Turn Signal LEDs Resistive or Active Current Limiting?

Discussion in 'The Projects Forum' started by yoshirocks702, Sep 21, 2010.

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  1. yoshirocks702

    Thread Starter New Member

    Sep 21, 2010
    Hello everyone, I've been doing a ton of research for retrofitting LEDs into my scooters turn signals, I'm currently working on a prototype version of it.

    So far I bought 12 Amber Lumileds Superflux Model: HPWT-ML00-0000, I've decided to do a 4x3 array, consisting of 4 strings with 3 LEDs per string.

    From what I understand in the datasheet the LEDs should be runned at 50mA-70mA with a forward voltage between 2.19v-3.15v (2.6v nominal) @70mA.

    From some the service manual of the bike, max voltage is 18v, with 14v charging, and about 12.9v with a fully charged battery. The turn signal only has two wires, +12v power and ground.

    I've seen many different ways to power the LEDs, I'm wondering what everyone thinks is the best way to go. So far I've seen:
    1) The simple current limiting resistor in each string.
    2) The LM317 regulator with a resistor between the adj and out to make it a constant current.
    3) The circuit that uses an NPN transistor, a N-channel FET, and 2 resistors.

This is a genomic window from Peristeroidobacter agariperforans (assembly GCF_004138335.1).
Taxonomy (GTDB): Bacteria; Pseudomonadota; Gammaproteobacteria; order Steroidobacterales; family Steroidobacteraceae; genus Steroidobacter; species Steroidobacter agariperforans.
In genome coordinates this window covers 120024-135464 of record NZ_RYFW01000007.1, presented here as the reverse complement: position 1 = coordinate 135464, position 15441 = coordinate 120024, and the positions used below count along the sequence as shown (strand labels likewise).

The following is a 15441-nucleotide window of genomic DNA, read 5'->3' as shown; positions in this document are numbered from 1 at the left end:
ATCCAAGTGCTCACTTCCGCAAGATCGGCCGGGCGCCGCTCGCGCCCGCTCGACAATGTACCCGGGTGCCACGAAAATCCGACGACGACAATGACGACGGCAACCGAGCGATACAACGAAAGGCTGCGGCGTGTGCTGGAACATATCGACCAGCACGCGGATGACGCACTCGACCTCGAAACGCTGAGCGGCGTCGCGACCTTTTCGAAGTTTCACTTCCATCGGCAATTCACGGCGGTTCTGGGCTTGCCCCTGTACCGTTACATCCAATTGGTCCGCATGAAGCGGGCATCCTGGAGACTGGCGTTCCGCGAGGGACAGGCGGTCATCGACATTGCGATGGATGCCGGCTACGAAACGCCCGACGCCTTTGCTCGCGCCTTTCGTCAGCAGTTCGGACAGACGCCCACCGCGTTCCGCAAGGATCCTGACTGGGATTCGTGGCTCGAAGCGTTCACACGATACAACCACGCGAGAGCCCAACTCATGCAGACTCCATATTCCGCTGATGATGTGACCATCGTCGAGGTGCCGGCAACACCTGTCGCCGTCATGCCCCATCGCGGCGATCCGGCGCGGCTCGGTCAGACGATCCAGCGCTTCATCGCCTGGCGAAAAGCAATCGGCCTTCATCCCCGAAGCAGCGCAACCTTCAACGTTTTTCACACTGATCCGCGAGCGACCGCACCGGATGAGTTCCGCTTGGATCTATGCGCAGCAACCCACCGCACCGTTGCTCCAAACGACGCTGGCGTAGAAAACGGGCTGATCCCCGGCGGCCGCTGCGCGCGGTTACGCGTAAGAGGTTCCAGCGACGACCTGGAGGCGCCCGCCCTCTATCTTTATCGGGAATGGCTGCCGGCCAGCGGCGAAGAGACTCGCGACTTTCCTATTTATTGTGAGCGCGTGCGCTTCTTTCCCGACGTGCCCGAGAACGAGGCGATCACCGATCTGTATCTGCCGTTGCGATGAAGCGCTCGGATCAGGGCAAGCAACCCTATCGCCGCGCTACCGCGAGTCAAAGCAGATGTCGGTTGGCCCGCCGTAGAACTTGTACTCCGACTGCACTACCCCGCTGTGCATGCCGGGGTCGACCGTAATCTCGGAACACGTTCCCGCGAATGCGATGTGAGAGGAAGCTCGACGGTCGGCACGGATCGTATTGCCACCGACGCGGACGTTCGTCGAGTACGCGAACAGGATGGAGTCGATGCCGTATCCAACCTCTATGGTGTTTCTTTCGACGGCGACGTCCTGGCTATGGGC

4) The sense pass current regulator.
    5) The switching current regulator.

    I also want to ask about incorporating something called EMC transient protection which looks like a silicon diode in series with the LEDs, and a zener diode wired in parallel, is this a good thing to have or is it unnessesary?

    Here's some circuit diagrams of each, the LED array I'd like to use is 4 parallel connected strings with 3 leds per string.

    1) simple resistor method with that EMC protection

    2) LM317 method

    3) NPN transistor method

    4) and 5) Sense pass and switching method
  2. tom66

    Senior Member

    May 9, 2009
    We might want to get moderator approval before going further with this, as modifying the lights on your scooter probably comes under the rule about not messing with vehicle lights.

    But, anyway, neither of those is really a solution.

    There are several problems:

    • Wide range of battery voltages (12.9V to 18V) - this means you can't use resistors
    • Load dump transients (60V+) - these will kill a LM317
    • Fooling the turn signal controller - it will probably think the lights are blown with such low current; some controllers flash the lights faster if they are blown.
  3. beenthere

    Retired Moderator

    Apr 20, 2004
    That falls into an area we don't give advice on. It is best to use an approved LED bulb.
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